Back in the day, when I practiced law, I frequently appeared before a judge who really didn’t like my (juvenile, poor, wrong-side-of-the-tracks) clients. On one memorable day, I began my protest with, “The law says …”
He cut me off, saying “I know what the law says, and I don’t have to follow it.”
The certified transcript of that hearing became one piece of evidence in a multi-page, multi-case complaint I filed with the judicial standards board. The board sent out an ex-FBI agent, who took my statement and confirmed, without outright saying so, that he had gotten similar stories from others he interviewed. But, he told me, I would not be informed of the results of the investigation.
All investigations of judges were confidential. Neither voters, who would decide on re-electing the judge, nor attorneys practicing before the judge could know whether he had been disciplined for improper actions. Not even the person who had filed the complaint could be told whether the judge had been disciplined.
“Unfair,” I thought, “unfair!” I had much the same reaction as I reviewed the rules for “civilian” review of police misconduct in Minneapolis and St. Paul.
Since the 1950s, hundreds of cities have opted for some kind of civilian review of alleged police misconduct. Minneapolis and St. Paul both have formal police review boards that include civilians, but also include sworn police officers. In both cities, most investigations OF police officers are done BY police officers. Most investigations are not public and even when there’s a finding leading to discipline of an officer, the annual reports don’t reveal what happened. Here’s a closer look at what the two systems look like —
The Office of Police Conduct Review (OPCR) itself is made up of personnel of the Minneapolis Department of Civil Rights and the Minneapolis Police Department. The OPCR has a fourteen-member pool of review panelists: seven civilians and seven police officers. Each review panel has two civilian and two police members. (Two civilian positions are currently vacant and open for application.) The OPCR reviews reports from investigators, who may be police officers or civilians. Then it makes recommendations on the cases to the Chief of Police.
In practice, most cases never get to the OPCR. The investigators decide the level of seriousness of each case, with A being the lowest level and D the most serious. A-level cases with some merit get referred back to police supervisors for “coaching.” Only B-level and above get referred to the OPCR panels.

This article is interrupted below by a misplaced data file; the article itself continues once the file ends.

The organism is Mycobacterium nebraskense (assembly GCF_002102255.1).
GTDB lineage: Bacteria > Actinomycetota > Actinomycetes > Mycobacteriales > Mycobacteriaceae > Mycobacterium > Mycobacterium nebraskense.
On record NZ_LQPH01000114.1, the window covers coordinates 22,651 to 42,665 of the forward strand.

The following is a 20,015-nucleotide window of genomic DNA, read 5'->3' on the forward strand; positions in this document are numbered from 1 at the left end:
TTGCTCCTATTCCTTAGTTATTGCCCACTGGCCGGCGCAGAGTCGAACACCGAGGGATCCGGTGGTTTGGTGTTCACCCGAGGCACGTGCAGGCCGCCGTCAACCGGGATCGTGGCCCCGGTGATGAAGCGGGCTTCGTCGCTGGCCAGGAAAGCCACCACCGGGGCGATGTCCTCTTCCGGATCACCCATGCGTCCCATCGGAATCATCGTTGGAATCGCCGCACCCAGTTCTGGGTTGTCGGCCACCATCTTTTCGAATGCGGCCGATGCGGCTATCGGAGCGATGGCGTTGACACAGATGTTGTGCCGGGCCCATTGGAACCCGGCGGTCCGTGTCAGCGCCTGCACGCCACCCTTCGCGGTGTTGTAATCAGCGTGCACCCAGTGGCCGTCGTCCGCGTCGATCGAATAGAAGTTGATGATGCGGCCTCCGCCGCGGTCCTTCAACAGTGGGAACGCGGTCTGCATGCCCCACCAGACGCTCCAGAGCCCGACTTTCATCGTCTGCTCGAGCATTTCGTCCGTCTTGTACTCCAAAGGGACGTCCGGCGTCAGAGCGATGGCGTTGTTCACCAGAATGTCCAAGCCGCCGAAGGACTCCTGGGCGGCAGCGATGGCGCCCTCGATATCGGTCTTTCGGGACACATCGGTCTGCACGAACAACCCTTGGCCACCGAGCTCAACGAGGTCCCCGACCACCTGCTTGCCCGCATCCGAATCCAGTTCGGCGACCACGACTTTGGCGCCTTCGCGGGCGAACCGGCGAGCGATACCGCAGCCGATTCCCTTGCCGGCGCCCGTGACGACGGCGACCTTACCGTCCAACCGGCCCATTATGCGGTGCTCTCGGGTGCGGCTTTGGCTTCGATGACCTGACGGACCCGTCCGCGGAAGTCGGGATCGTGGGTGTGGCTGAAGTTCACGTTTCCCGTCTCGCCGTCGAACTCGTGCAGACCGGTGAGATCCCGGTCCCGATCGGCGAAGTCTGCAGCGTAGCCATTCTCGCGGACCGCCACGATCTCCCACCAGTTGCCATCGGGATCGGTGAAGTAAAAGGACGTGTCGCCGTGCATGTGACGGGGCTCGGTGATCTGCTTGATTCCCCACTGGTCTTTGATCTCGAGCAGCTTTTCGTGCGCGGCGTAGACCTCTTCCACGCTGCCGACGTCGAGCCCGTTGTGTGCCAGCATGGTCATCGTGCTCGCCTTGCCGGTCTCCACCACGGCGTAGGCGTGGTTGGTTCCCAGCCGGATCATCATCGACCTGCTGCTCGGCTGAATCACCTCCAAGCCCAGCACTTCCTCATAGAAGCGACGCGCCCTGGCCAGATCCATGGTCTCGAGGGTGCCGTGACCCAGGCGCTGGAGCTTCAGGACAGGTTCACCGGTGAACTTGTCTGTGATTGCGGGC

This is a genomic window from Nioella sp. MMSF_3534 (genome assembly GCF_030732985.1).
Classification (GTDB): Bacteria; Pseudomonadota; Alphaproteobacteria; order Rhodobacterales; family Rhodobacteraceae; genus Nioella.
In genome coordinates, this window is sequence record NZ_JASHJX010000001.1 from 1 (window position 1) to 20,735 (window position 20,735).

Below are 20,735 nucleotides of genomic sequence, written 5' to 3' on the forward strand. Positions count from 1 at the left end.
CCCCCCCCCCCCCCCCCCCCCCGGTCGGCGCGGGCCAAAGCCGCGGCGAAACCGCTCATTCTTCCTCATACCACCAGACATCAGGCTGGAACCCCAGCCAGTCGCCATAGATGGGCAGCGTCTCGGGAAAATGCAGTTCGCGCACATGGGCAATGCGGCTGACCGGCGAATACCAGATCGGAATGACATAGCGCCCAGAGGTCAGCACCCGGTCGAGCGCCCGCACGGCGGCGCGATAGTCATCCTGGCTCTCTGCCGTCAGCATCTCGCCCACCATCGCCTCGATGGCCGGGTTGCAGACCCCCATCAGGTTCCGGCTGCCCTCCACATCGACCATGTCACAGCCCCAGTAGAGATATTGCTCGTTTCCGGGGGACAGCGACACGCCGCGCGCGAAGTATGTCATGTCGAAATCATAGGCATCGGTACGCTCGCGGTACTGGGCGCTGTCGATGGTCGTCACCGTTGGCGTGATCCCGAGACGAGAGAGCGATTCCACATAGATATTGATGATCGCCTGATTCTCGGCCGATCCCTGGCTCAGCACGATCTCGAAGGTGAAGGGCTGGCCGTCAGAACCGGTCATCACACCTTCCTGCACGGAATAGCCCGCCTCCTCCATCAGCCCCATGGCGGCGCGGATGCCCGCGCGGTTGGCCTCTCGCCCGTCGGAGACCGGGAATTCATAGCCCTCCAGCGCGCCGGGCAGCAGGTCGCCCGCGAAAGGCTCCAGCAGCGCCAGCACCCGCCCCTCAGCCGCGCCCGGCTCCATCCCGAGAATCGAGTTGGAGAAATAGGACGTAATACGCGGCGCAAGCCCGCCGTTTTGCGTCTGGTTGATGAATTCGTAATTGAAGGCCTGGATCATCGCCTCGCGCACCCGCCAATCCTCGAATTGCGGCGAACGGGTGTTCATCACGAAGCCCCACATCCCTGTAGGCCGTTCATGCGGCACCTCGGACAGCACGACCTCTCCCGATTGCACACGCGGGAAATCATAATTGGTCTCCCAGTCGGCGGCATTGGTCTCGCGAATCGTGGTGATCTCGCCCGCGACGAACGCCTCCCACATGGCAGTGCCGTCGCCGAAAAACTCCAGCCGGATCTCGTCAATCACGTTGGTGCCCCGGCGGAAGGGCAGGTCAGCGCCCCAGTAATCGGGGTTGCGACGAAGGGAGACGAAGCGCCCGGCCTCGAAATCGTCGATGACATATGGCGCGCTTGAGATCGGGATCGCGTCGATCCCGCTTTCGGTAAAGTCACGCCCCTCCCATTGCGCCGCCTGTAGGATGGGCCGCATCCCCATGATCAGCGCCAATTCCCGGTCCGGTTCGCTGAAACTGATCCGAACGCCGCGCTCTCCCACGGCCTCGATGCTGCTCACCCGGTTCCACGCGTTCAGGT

The Police Conduct Oversight Commission (PCOC) has more of a policy role. They adopted a strategic plan in July 2014. They also audit OPCR cases, reviewing a brief synopsis of ten randomly selected cases each month, and choosing three of those for a fuller presentation of case studies in the following month. You can read past synopses here and case studies here.
Police are much more involved in the “civilian” review process than they were before 2012. In 2012, the old Civilian Review Authority was disbanded, and the new system (described above) put in its place. Prior to 2012, investigators were civilians. In theory, the CRA had more power, though in practice, the Chief of Police ignored its recommendations with impunity.
Since the OPCR was instituted in October 2012, the Chief of Police has issued two 10-hour suspensions and three letters of reprimand to officers referred through this process. The officers and the circumstances of the cases were not identified in OPCR public reports. For a complete list of reports of OPCR activities, click here.
How to file an administrative complaint about police misconduct:
For information about civil suits, criminal prosecution and civil rights investigations, see What happens when police screw up?
In St. Paul, the Police-Civilian Internal Affairs Review Commission (PCIARC) has five civilian members and two police officers. All investigations are carried out by police internal affairs officers. Then the PCIARC reviews the reports of the investigations. The PCIARC makes recommendations on the disposition of cases, and can recommend disciplinary action to the Chief of Police, but the Chief is the final authority and decision-maker.
In 2012, the commission recommended action on 12 allegations or six percent of the total of 193 allegations reviewed. In 2013, according to the report published on September 10, 2014, the commission recommended action on 23 allegations, or 15 percent of the total of 154 allegations reviewed. There’s no report of whether or not the Chief of Police took any action on these recommendations. That seems not to be public information.
In 2013, the commission held two community meetings. No community meetings were held in 2012. In both years, the commission met ten times.
In both cities, when big cases hit the headlines — such as the beating of Al Flowers in Minneapolis or the tasing and arrest of Chris Lollie in St. Paul — city governments have set up independent investigations, separate from the civilian review process.
The civilian review programs seem set up to inspire mistrust. Investigation of the police by the police can too easily turn into investigation for the police. Add to that a lack of transparency and public reporting about what happens in individual cases, and credibility evaporates.
Related blog posts:
- FREE SPEECH ZONE | Bye-bye to the Minneapolis Civilian Police Review Authority (Chuck Turchick, 2012)
- Minneapolis City Council votes to overhaul Civilian Review Authority (Minnesota Daily, 2012)